New Limitation Act Will Have Repercussions for Strata Corporations

New Limitation Act will have repercussions for strata corporations

Bill 34, the new Limitation Act, will be in force on June 1, 2013. The new Act fundamentally changes limitation periods in BC.

Subject to limited exceptions, the new Act creates a basic limitation period of 2 years. The basic limitation period starts running the day after a claim is discovered. Generally speaking, a claim is discovered on the first day on which the plaintiff knew or reasonably ought to have known all of the following:

1. that injury, loss or damage had occurred;

2. that the injury, loss or damage was caused by or contributed to by an act or omission;

3. that the act or omission was that of the person against whom the claim is or may be made; and

4. that, having regard to the nature of the injury, loss or damage, a court proceeding would be an appropriate means to seek to remedy the injury, loss or damage.

As noted above, there are exceptions and special discovery rules that exempt certain claims from the basic limitation period and may extend or override the limitation period.

The new Act will also reduce the “ultimate limitation period” for commencing a court proceeding from the current 30 years to 15 years after the day on which the act or omission giving rise to the claim took place. The combined effect of the basic limitation period and ultimate limitation period is that a person may not file a lawsuit after the earlier of the date that is:

· 2 years after the claim is discovered; and

· 15 years after the date on which the event giving rise to the claim occurred.

The new Limitation Act will have important repercussions for strata corporations, strata corporation sections, and strata lot owners. For example, building defect claims that were formerly governed by a 6 year limitation period will now be governed by the 2 years basic limitation period. Claims for the overpayment of common expenses by sections and strata lot owners, which were formerly governed by a 6 year limitation period, will now be governed by the shorter 2 years basic limitation period.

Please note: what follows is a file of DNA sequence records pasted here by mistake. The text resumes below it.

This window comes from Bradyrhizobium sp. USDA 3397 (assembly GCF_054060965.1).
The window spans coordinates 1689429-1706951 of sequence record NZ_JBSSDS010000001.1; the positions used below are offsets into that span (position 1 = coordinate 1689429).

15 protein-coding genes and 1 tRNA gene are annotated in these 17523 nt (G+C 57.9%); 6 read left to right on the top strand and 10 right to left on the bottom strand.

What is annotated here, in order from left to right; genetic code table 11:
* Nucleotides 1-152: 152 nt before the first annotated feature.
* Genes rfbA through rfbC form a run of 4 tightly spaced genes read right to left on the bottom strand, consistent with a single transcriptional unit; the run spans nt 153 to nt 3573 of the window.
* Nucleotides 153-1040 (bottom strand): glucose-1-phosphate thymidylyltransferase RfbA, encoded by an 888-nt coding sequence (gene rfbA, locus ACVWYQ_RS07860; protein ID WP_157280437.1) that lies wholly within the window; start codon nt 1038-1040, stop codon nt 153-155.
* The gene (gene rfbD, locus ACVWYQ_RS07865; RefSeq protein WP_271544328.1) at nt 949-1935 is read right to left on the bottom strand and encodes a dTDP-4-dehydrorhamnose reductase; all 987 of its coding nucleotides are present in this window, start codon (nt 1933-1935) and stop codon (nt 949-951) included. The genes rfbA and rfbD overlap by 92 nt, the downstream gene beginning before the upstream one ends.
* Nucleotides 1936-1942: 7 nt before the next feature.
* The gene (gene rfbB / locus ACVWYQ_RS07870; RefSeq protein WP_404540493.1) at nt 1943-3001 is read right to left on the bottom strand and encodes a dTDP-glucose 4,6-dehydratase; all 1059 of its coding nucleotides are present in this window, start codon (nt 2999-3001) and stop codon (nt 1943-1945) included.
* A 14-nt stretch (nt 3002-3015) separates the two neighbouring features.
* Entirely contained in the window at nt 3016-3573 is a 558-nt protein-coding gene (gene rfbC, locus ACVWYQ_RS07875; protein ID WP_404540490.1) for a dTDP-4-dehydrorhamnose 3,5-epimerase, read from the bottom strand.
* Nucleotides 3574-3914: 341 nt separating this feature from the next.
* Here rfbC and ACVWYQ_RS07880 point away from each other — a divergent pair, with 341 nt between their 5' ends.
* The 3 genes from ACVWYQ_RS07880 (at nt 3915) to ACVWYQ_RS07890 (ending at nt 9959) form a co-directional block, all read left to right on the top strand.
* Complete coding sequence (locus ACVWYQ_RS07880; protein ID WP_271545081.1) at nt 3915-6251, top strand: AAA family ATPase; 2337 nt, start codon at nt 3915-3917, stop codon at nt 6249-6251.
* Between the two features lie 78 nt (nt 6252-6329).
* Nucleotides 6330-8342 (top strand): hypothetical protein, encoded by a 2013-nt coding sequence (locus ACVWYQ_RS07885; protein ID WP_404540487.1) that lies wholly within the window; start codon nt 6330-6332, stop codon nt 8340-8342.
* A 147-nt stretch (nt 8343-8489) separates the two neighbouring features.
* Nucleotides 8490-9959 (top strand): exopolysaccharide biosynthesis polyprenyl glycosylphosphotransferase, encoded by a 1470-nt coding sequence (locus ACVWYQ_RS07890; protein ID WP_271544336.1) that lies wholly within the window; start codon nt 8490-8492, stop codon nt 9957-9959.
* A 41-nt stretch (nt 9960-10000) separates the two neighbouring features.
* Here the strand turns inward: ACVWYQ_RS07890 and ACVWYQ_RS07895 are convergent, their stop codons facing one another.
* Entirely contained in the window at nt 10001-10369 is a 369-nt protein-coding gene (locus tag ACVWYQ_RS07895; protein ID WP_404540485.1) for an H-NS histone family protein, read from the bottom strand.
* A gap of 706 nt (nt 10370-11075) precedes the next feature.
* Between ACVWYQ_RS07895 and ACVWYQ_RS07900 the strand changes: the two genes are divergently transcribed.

Perhaps most importantly, the new 2 years basic limitation period will also apply to strata lot collections including bylaw enforcement and forced sale proceedings. An action to enforce bylaws will have to be commenced within 2 years from the date the bylaw infraction occurred, subject to the “discovery rules” outlined above. This will severely limit the ability of strata to deal with unauthorized alterations that were made more than 2 years ago. Similarly, forced sale proceedings to enforce strata lot liens will have to be commenced within 2 years of the date on which the lien is filed and it is arguable that the 2 year limitation period will also apply to the amount of unpaid strata fees that can be claimed on a lien. This will be of special concern to strata corporations with liens and arrears on strata lots for more than 2 years.

Strata corporations that have been considering legal action to enforce their bylaws and strata lot liens should obtain legal advice on those claims before the new Limitation Act comes into effect on June 1, 2013.

WHAT WE DO: Lesperance Mendes advises strata corporations, strata corporation sections, owners and property managers on a wide range of strata governance and litigation matters. To find out more about our strata law practice, please contact Paul G. Mendes at pgm@lmlaw.ca or by phone at 604-685-4894. Don’t forget to visit our website for more information about our firm and our team of lawyers: WWW.LMLAW.CA.

Lesperance Mendes Lawyers
900 Howe St #550, Vancouver, BC V6Z 2M4
(604) 685-3567